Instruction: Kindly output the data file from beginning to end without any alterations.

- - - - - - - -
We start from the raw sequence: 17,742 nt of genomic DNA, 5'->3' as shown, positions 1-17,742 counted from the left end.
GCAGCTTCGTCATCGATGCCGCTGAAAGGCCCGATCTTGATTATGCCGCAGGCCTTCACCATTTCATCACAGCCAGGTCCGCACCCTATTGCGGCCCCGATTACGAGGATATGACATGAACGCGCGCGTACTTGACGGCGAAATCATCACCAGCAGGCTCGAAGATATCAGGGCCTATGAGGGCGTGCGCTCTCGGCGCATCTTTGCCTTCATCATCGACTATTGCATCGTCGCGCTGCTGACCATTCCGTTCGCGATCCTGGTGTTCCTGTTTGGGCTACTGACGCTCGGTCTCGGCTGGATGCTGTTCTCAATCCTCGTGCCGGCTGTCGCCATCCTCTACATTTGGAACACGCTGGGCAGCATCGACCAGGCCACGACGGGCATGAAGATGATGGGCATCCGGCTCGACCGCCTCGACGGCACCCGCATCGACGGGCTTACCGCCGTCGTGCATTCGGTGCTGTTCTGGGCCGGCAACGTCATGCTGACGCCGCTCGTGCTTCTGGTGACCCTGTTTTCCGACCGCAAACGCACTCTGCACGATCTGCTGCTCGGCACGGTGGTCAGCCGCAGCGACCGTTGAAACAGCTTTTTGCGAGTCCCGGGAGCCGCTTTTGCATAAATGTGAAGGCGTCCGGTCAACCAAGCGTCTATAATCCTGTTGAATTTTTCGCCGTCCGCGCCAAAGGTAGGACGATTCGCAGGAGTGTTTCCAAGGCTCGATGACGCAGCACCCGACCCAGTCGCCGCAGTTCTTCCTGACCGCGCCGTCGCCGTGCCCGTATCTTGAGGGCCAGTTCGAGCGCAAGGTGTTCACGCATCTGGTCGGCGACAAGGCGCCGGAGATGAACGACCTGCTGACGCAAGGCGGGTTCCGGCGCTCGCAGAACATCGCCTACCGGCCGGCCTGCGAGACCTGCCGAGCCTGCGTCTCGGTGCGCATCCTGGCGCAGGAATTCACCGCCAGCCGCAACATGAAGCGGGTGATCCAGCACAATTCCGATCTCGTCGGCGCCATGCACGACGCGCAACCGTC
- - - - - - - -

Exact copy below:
We start from the raw sequence: 17,742 nt of genomic DNA, 5'->3' as shown, positions 1-17,742 counted from the left end.
GCAGCTTCGTCATCGATGCCGCTGAAAGGCCCGATCTTGATTATGCCGCAGGCCTTCACCATTTCATCACAGCCAGGTCCGCACCCTATTGCGGCCCCGATTACGAGGATATGACATGAACGCGCGCGTACTTGACGGCGAAATCATCACCAGCAGGCTCGAAGATATCAGGGCCTATGAGGGCGTGCGCTCTCGGCGCATCTTTGCCTTCATCATCGACTATTGCATCGTCGCGCTGCTGACCATTCCGTTCGCGATCCTGGTGTTCCTGTTTGGGCTACTGACGCTCGGTCTCGGCTGGATGCTGTTCTCAATCCTCGTGCCGGCTGTCGCCATCCTCTACATTTGGAACACGCTGGGCAGCATCGACCAGGCCACGACGGGCATGAAGATGATGGGCATCCGGCTCGACCGCCTCGACGGCACCCGCATCGACGGGCTTACCGCCGTCGTGCATTCGGTGCTGTTCTGGGCCGGCAACGTCATGCTGACGCCGCTCGTGCTTCTGGTGACCCTGTTTTCCGACCGCAAACGCACTCTGCACGATCTGCTGCTCGGCACGGTGGTCAGCCGCAGCGACCGTTGAAACAGCTTTTTGCGAGTCCCGGGAGCCGCTTTTGCATAAATGTGAAGGCGTCCGGTCAACCAAGCGTCTATAATCCTGTTGAATTTTTCGCCGTCCGCGCCAAAGGTAGGACGATTCGCAGGAGTGTTTCCAAGGCTCGATGACGCAGCACCCGACCCAGTCGCCGCAGTTCTTCCTGACCGCGCCGTCGCCGTGCCCGTATCTTGAGGGCCAGTTCGAGCGCAAGGTGTTCACGCATCTGGTCGGCGACAAGGCGCCGGAGATGAACGACCTGCTGACGCAAGGCGGGTTCCGGCGCTCGCAGAACATCGCCTACCGGCCGGCCTGCGAGACCTGCCGAGCCTGCGTCTCGGTGCGCATCCTGGCGCAGGAATTCACCGCCAGCCGCAACATGAAGCGGGTGATCCAGCACAATTCCGATCTCGTCGGCGCCATGCACGACGCGCAACCGTC